Monday, 20 July 2015

Delcourt team up with comixology to offer digital-first French comics to English-language market





















Some news I've been watching with interest is French comics publisher Delcourt signing a deal with leading digital comics platform, comixology, to being their comics to the English-language market. Delcourt, the largest independent graphic novel publisher in France, have been offering French-language comics on comixology since 2013, but this new venture will see a range of select French comics translated into English as part of a digital-first line. The move will involve the publication of over 150 titles over the next 12 months, beginning with the following 6 books:

  • The Curse of the Wendigo, written by Mathieu Missoffe and illustrated by Walking Dead artist Charlie Adlard
  • Josephine by Pénélope Bagieu, 
  • Prométhée  by Christopher Bec
  • Iron Squad by Jean-Luc Sala and Ronan Toulhoat
  • Spin Angels by Jean-Luc Sala and Pierre-Mony Chan
  • Come Prima  by Alfred, winner of the Prix du Meilleur Album at Angoulême 2014

Whilst Alfred's graphic novel Coma Prima has been released in full, the other titles will be split into 23-page installments to mirror the American serialised comic format. It's a model that will be repeated going forward: each month will see the publication of a complete graphic novel and installments of 6 or so ongoing monthly titles. When a title comes to and end, a new batch will begin serialisation, and so forth. In an interview with Brigid Alverson on Comic Book Resources, Guy Delcourt discussed the decisions and process in selecting titles that they think will appeal to American audiences, 'We concentrated on two lines, one more like entertainment, science fiction, thrillers, fantasy, etc. -- we have an abundance of those -- and on the other side, graphic novels aimed at a mature audience. We were able to correspond to the way U.S. publishers present their books by splitting every 48-page album into two comics of 23 pages, so it is more compatible with the way Americans read.'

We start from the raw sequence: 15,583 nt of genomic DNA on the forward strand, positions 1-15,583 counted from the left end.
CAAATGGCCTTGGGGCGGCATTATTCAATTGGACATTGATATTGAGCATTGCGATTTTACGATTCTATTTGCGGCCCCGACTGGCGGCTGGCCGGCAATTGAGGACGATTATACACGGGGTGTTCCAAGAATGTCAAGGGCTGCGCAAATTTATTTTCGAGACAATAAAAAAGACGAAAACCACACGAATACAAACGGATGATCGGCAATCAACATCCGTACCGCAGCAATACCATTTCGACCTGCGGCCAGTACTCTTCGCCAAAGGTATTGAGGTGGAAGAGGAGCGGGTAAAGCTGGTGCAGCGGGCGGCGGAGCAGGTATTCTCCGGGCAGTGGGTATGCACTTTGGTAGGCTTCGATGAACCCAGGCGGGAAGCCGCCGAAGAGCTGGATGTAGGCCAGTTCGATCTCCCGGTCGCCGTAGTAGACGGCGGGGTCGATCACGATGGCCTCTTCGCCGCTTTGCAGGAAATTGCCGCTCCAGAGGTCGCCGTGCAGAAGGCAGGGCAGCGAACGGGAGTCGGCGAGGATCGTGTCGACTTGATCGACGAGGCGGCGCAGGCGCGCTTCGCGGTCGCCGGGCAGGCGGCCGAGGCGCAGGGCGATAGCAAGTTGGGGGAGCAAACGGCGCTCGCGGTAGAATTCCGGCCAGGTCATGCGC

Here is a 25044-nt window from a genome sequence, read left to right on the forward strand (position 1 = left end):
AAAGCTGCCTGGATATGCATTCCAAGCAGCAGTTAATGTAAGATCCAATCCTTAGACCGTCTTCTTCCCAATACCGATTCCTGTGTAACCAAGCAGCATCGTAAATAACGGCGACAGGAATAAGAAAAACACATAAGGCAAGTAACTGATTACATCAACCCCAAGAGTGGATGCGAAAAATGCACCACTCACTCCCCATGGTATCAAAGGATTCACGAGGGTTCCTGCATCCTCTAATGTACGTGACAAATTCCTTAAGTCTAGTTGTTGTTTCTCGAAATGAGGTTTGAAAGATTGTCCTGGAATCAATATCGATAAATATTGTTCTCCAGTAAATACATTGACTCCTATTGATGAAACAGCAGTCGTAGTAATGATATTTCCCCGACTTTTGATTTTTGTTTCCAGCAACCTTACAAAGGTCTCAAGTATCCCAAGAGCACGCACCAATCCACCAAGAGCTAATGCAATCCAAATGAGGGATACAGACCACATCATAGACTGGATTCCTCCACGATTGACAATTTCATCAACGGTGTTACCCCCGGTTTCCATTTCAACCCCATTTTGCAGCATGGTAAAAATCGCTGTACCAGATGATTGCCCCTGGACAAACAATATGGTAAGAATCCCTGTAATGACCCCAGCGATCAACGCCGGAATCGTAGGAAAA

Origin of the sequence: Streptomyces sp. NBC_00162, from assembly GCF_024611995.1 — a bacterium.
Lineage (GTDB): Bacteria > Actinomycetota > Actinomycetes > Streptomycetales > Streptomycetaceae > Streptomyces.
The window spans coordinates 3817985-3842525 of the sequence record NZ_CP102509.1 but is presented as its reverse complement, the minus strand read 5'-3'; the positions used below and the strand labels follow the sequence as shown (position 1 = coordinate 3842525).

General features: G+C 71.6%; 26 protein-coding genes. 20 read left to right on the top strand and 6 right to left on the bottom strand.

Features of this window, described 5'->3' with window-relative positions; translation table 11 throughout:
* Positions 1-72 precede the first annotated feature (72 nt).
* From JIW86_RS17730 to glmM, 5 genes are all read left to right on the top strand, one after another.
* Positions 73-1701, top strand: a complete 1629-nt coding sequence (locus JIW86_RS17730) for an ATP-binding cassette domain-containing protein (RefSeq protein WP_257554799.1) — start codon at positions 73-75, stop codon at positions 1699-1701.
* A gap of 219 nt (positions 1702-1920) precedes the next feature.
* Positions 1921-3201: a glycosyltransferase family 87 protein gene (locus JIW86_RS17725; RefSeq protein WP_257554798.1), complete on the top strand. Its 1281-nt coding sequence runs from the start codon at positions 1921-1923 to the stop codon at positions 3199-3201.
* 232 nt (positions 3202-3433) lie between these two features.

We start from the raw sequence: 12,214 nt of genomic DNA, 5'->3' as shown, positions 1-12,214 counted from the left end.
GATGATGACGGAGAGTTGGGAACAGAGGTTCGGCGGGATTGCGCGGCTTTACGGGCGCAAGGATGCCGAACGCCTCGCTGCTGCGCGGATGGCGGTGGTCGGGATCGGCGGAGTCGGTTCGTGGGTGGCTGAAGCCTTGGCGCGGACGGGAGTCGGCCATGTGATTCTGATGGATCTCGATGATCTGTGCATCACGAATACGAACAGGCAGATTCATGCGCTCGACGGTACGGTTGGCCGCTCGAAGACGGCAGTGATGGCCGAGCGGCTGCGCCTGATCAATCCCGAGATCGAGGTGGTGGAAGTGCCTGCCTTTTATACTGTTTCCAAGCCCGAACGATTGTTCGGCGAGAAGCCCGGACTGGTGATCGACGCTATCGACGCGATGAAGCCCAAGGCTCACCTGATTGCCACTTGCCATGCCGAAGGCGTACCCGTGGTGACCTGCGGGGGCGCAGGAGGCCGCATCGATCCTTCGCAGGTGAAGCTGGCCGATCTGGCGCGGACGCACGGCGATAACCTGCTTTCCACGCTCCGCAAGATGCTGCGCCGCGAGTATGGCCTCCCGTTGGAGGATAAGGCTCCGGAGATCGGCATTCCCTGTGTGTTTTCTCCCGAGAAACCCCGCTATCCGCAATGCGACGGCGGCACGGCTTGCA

Delcourt also talked about print Euro translations traditionally struggling to find a foothold in the North American market due to the differences in format, and how digital overcomes that barrier:

'The market share of digital comics in the U.S. is much bigger than France, and I think it has always been difficult for print comics coming from France to the U.S. to reach an audience because of the format. It's not a comic-size format, it's album size, so in comic shops it has been difficult for these comics to be visible, because they didn't fit into the racks. There are probably other reasons, but the first reason is that. Digital allows us to go beyond that problem because on an iPad you cannot really see the format difference, or at least it is not as visible. It makes the difference much smaller. I think it gives the comics a better chance of being read, because in terms of style, of stories, of artwork, a lot of these comics match the tastes of the U.S. public. I'm not saying all of them will reach a big audience, but I see a chance.'

I'll always prefer reading in print, not only as someone who wants to keep screen-time to a minimum due to being shortsighted and suffering from migraines, but because I think comics and art, in particular is supposed to be experienced that way -or is better experienced that way, though there's the argument that the whole point of digital comics is evolution. Regardless of personal preference, this seems like an obvious and natural move in the way that smart decisions often do. The digital comics market is accessible and fast growing, so it's potential ability to reach new audiences beyond those that are already invested in European comics seems like the way to go. Not only is digital cheaper than print for both publisher and reader on a book-to-book basis, Delcourt going direct with comixology allows them the reach of comixology's widely established brand, to retain control over their properties, whilst leaving with them with the option to take to print any titles that prove popular. In the extreme positive long-term, an establishment of familiarity with readers could even help with awareness and marketing of print editions. It'll be interesting to see how it pans out, but for readers right now, it's definitely a good thing. For a bit of further information, Tom Spurgeon also conducted an interview with Guy Delcourt, which is a quick and salient read.

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